Online Relationship Formation

Irina V. Kozlenkova, Robert W. Palmatier, Eric (Er) Fang, Bangming Xiao and Minxue Huang
Article Snapshot
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Online Relationship Formation
Key Takeaways

What? When it comes to online relationship formation and its payoffs, three aspects are critical: (1) risk-reducing signals, such as communication, reputation, and relational observation; (2) the level of the buyer’s experience; and (3) the relationship type.

So What? The biggest bang for the buck for sellers comes from building reciprocal relationships.

Now What? It would be more effective for sellers to initiate relationships with those buyers whom they have identified by looking through the members who already follow them.

Full Article

​Article Snapshot: Executive Summaries from the Journal of Marketing

This article investigates online relationship formation, performance paoyffs that result from different types of relationships (unilateral, reciprocal) and the most effective relationship-building strategies


...this paper is the first to reveal the dynamic effects of buyer and seller unilateral and reciprocal relationships on online sales, allowing us to investigate and detail differential payoffs across all three types of online relationships...

Overall, the biggest bang for the buck for sellers comes from building reciprocal relationships… reciprocal relationships generate payoffs that are from 60% to 200% greater than those of unilateral relationships.


Research Question

As online shopping evolves, from being primarily transactional to being more relational, sellers seek to form online relationships. This article investigates online relationship formation, identifies the performance payoffs that result from forming different types of online relationships (buyer/seller unilateral vs. reciprocal), and tests the most effective relationship-building strategies.

Methods

In Study 1, we estimated our model using a Cox proportional regression model with longitudinal buyer-level data of an online shopping community in the largest e-commerce site (Taobao.com). In Study 2 we used the same longitudinal data but analyze the impact of unilateral and reciprocal buyer-seller relationships on the sales performance of 336 (seller-level analysis), using a vector autoregressive approachl (VARX). Study 3 is a field experiment with an online seller and 772 buyers, which we used to test managerially actionable strategies for leveraging relationships to grow online sales.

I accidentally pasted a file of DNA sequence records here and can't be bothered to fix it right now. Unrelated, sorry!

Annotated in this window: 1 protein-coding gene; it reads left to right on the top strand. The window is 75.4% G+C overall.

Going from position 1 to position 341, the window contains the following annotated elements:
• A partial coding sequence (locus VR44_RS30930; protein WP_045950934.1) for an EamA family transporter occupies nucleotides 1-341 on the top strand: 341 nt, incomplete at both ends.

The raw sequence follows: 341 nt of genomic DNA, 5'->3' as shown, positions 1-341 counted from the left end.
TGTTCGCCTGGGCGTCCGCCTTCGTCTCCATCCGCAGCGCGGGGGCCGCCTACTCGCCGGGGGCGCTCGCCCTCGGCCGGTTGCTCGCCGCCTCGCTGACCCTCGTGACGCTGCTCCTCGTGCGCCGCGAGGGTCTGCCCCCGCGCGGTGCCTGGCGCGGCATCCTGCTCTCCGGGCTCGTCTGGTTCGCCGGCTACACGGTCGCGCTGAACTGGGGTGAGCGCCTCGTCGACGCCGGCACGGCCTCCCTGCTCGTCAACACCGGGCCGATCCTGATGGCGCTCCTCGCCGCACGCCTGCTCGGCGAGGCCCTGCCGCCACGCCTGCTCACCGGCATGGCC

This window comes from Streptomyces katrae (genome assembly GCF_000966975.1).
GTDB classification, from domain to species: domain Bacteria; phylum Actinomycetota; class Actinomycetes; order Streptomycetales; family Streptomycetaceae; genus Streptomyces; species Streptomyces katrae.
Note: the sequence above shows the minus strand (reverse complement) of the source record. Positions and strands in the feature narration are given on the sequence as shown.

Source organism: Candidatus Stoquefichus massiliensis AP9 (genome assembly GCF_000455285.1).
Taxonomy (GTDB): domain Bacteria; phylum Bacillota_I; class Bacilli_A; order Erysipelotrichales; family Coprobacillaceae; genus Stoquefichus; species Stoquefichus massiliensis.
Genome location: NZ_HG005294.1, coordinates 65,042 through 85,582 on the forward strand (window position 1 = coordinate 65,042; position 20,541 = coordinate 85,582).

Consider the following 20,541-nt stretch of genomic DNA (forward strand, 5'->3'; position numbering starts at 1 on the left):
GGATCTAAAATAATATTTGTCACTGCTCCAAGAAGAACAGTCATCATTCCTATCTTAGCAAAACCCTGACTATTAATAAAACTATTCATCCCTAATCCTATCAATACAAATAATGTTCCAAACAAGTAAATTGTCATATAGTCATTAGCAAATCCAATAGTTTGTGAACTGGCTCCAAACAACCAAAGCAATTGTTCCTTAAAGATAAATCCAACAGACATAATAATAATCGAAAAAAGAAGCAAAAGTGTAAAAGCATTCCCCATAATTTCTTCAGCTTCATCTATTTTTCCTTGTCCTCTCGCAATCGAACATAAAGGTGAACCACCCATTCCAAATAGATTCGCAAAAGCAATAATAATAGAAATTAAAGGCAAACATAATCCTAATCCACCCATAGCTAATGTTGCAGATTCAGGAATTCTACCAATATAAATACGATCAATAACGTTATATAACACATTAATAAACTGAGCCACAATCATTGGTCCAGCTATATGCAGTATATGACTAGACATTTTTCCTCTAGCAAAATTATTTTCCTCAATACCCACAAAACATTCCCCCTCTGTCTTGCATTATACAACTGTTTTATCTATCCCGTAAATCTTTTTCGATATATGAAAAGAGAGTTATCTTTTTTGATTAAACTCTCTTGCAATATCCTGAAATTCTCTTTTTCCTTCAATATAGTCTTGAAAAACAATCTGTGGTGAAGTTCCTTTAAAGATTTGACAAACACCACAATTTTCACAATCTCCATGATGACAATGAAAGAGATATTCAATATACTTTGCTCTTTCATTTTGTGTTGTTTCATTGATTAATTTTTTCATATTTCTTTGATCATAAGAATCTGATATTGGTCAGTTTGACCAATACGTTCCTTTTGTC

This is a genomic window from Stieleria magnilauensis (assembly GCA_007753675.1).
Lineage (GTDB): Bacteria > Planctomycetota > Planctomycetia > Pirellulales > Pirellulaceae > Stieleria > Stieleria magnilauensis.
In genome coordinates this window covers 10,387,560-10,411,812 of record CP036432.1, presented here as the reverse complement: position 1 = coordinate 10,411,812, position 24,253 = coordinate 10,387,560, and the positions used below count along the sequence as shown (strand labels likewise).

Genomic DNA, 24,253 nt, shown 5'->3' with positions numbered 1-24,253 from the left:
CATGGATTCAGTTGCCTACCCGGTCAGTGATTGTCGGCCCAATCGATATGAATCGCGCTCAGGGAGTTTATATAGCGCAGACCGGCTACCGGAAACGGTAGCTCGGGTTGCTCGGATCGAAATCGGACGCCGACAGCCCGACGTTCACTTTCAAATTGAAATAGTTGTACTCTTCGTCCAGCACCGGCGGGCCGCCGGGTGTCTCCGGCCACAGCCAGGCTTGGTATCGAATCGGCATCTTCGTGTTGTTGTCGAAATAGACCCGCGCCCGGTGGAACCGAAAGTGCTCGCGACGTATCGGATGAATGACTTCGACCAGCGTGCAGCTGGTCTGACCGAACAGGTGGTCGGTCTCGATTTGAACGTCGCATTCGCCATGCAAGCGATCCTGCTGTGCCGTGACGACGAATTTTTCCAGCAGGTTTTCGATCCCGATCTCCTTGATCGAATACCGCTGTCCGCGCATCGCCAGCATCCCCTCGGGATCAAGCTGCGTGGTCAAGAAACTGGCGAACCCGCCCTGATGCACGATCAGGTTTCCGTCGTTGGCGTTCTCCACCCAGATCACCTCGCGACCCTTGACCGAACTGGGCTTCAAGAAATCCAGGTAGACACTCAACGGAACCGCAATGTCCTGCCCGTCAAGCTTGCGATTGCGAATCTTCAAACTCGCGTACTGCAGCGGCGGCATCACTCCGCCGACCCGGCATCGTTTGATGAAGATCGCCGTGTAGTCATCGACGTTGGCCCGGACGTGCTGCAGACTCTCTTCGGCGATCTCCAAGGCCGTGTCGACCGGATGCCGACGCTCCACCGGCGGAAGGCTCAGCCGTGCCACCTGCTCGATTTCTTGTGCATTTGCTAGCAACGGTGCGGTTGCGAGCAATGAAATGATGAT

Findings

Study 1 - buyers use community-, seller-, and buyer-generated signals to identify suitable relationship partners and reduce online shopping risk. These signals generally diminish in importance as buyers gain experience but become more important when buyers form reciprocal, versus unilateral, relationships.Study 2 - the effect on sales of reciprocal relationships is three times greater and lasts seven times longer than that of seller-initiated, unilateral relationships. Study 3 - the rate of buyer reciprocation of seller-initiated relationships is 70% higher when there is relational observation.

Implications

Sellers should strive to form reciprocal relationships (vs. unilateral) due to much higher paoyffs. To increase the likelihood of potential buyers reciprocating seller-initiated relationships rather than randomly following anyone, sellers should review their existing followers (i.e., intermediaries) and follow those members of the community who are following the intermediaries (vs. following members who lack such intermediaries). Intermediries with high reputations would be best.

Questions for the Classroom

  • Do online relationships pay off for sellers?

  • How much and for how long? What should online sellers do to increase their sales?

  • Why do online buyers follow sellers?


Article Citation: Irina V. Kozlenkova, Robert W. Palmatier, Eric (Er) Fang, Bangming Xiao, and Minxue Huang (2017) Online Relationship Formation. Journal of Marketing: May 2017, Vol. 81, No. 3, pp. 21-40.

doi: http://dx.doi.org/10.1509/jm.15.0430



Author Bio:

 
Irina V. Kozlenkova, Robert W. Palmatier, Eric (Er) Fang, Bangming Xiao and Minxue Huang
Irina V. Kozlenkova is Assistant Professor of Marketing, Broad College of Business, Michigan State University (e-mail: irinak@msu.edu). Robert W. Palmatier is Professor of Marketing and John C. Narver Chair in Business Administration, Michael G. Foster School of Business, University of Washington (e-mail: palmatrw@uw.edu). Eric (Er) Fang is Visiting Professor of Marketing, University of Hong Kong, and Professor of Marketing and James Tower Faculty Fellow, University of Illinois at Urbana-Champaign (e-mail: erfang@illinois.edu). Bangming Xiao is Lecturer in Marketing, College of Economics and Management, Huazhong Agricultural University (e-mail: xiaobangming@mail.hzau.edu.cn). Minxue Huang (corresponding author) is Professor of Marketing, School of Economics and Management, Wuhan University (e-mail: huangminxue@whu.edu.cn). The authors thank the Marketing Science Institute for their helpful comments on an early version of this paper (Marketing Science Institute Working Paper Series 15-126). The authors acknowledge the financial support of the National Natural Science Foundation of China (grant #71602064; 71672132) and the Fundamental Research Funds for the Central Universities, China (grant #2662016QD052).
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